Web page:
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The Tamil Nadu government today moved the Madras High Court against its single-judge verdict which had quashed the government's order reserving 85 per cent of MBBS and BDS seats for state board students and only 15 per cent for those of CBSE and other boards.
A single-judge bench of Justice K Ravichandrababu had quashed the government's order on July 14 holding that it amounted to discrimination among equals.
In its appeal against the July 14 verdict, the government submitted that the judge ought to have considered that though the National Eligibility cum entrance test (NEET) was common for all students of various boards, more than 50 per cent of the questions were based on CBSE syllabus and it caused an inherent inequality.
It contended that this showed that state board students and those who studied in CBSE board were not equals.
"Hence unequals cannot be treated as equals as per the Article 14 of the Constitution," the government said, adding it had no other alternative but to take a policy decision of reservation.
"To ensure equal opportunity to students of various boards, normalisation had been followed till now under the 'Tamil Nadu Admission in Professional Educational Institutions Act, 2006," the government said in its appeal.
This was upheld by a division bench of the high court and it constitutional validity has also been upheld by the Supreme Court, it added.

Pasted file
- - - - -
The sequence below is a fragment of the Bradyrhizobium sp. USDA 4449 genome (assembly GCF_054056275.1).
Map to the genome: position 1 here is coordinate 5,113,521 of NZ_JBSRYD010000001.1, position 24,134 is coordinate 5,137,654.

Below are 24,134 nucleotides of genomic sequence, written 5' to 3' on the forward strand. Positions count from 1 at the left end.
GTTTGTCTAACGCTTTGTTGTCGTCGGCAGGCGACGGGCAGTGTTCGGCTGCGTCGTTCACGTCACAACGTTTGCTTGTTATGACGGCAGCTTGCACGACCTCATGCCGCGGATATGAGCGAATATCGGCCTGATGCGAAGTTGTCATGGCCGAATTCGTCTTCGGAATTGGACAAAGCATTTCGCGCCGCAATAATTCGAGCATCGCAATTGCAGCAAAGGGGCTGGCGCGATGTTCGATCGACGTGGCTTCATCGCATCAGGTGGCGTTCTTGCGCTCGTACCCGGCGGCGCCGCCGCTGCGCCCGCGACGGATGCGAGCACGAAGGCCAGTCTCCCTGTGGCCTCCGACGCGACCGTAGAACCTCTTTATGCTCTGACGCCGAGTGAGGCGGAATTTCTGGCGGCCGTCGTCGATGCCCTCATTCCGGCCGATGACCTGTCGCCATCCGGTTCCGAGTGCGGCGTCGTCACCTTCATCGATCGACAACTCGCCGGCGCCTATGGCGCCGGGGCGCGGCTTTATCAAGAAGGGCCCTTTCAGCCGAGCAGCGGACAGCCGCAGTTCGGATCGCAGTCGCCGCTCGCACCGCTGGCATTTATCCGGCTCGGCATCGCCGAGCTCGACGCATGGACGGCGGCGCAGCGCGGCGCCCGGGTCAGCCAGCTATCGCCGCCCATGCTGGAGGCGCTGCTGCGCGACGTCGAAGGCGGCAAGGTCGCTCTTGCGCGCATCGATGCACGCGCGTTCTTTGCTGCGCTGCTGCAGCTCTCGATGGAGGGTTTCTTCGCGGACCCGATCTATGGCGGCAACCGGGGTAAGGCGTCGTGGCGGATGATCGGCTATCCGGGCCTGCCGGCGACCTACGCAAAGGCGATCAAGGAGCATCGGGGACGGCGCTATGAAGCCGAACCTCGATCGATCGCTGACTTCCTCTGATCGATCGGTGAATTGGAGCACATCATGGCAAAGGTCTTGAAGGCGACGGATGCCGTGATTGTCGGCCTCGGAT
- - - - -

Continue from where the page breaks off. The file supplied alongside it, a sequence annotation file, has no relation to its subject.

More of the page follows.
The state government said the apex court's May 2, 2016 judgement on a civil appeal had specifically upheld the power of state governments to legislate on admissions.
It submitted that though the Centre has amended the Medical Council of India Act, 1956 and the Dentist Act,1948, for conducting NEET exam, the state government has the powers to enact a separate law.
The appeal also said that two bills passed by the state assembly, seeking exemption from NEET, have not been rejected by the Union government so far.
The single-judge bench ought to have considered that NEET places students from the state board at 'a total disadvantage' vis-?-vis CBSE students, as the syllabus, methodology and state board content and exam pattern are quite different.
The state government further contended that the Union government, while introducing NEET, had accepted the need for admission based on State-Wise NEET merit list to protect the rights of students studying in each state, recognising the different conditions prevailing in each state.
Hence the government prayed that the order by the single-judge bench be set aside.?
On a bunch of petitions by some CBSE students challenging the June 22 order of the Tamil Nadu government reserving 85 per cent of MBBS and BDS seats for state board students, Justice K Ravichandrababu had on July 14 held that the impugned reservation was bad in law and violated Article 14 of the Constitution (Equality before law).
"There is no difficulty for this court to come to the conclusion that the impugned reservation amounts to discrimination among equals and that it violates Art 14 of the Constitution.
"It is an arbitrary exercise of power which is totally unreasonable as under the guise of providing level playing, filed, it makes the equals unequals," the Judge had said.
(This story has not been edited by Business Standard staff and is auto-generated from a syndicated feed.)